What is the purpose of SDG 13
Take urgent action to combat climate change and its impacts.
Reasons for working with SDG 13
Global warming continues to break annual records, with the strongest storms, hottest year, longest drought and more. The arctic ice is melting at an alarming rate, and the global average sea level rose 19 cm between 1901 and 2010.
Currently, the average annual losses from tsunamis, tropical cyclones and flooding amount to hundreds of billions of dollars.
If not curved, global climate change will threaten the wellbeing of billions of people around the globe.
How are 2030 Builders addressing SDG 13
With the political will, and a wide array of technological measures, limit the increase in global temperature to two degrees Celsius, in comparison with pre-industrial levels. This requires urgent collective action.
Help more vulnerable regions adapt to climate change. Invest in climate mitigation technologies.
Integrate ambitious climate change measures into both international, and national policies, strategies, and planning.
What do companies do:
Abbott – Ensuring vital healthcare needs when disaster strikes: Abbott has created an Executive Crisis Management Team (ECMT) to ensure Abbott’s continued ability to fulfill vital healthcare needs in communities around the globe, and to support its stakeholders and mitigate risks to its supply chain. This is in response to the increased frequency and severity of natural disasters which increase demand for critical food and medicines, while also complicating the delivery of these lifesaving products. The ECMT is tasked with: managing the safety and security of Abbott employees, managing the risks to business continuity, and being prepared to serve others during catastrophic events. ECMT is comprised of two senior leadership teams with cross-divisional, multifunctional representation. Having two teams ensures full-shift coverage of a crisis with around the clock management, when necessary. Abbott also has a network of trained Crisis Action Teams which include 32 country-specific Crisis Action Teams that manage events locally and support the ECMT as necessary.(Source: SDG industry matrix – Healthcare & Life Sciences)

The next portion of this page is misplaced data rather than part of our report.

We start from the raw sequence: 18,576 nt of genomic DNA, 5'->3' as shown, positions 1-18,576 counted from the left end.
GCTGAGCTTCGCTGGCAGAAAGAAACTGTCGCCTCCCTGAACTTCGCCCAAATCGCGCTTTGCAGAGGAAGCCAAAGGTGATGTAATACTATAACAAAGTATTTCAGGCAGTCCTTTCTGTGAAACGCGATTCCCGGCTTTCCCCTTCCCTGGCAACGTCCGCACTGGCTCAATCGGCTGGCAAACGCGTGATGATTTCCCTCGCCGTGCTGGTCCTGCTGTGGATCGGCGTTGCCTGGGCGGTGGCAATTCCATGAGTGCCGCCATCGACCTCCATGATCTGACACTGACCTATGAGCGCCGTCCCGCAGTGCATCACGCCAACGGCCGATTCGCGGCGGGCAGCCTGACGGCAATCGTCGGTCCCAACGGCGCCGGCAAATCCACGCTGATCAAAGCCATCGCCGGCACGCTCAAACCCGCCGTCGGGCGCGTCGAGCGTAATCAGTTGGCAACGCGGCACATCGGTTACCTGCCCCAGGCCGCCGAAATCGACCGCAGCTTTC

HSBC – Shaping the market for green bonds: HSBC is one of a number of financial institutions that is playing an important role in shaping the fast-developing green bond market. Also, for more than 10 years, HSBC has been working with its business customers to help them understand and manage their environmental and social impact with a focus on certain sectors and themes. HSBC assesses and supports customers using its policies, which it regularly reviews and refines. HSBC’s Energy Sector Policy severely restricts the bank’s support for coal-fired power plants, while recognizing that the shift to a low carbon economy will take time and that fossil fuels will be an important part of the global energy mix for the foreseeable future.(Source: SDG industry matrix – Financial Services)
YES BANK – Renewable energy commitments: YES BANK issued India’s first Green Infrastructure Bonds to raise INR 10,000 million (US$160 million) to exclusively fund its renewable energy commitments, thus opening the door for this instrument in India. The INR 5,000 million issue, with a greenshoe option, was oversubscribed demonstrating strong demand for these instruments in India. In August 2015, YES BANK raised another INR 3,150 million (US$50 million) from the International Finance Corporation (IFC) through its Masala Bonds launched on the London Stock Exchange, which were the IFC’s first investments in an emerging market’s green bonds.(Source: SDG industry matrix – Financial Services)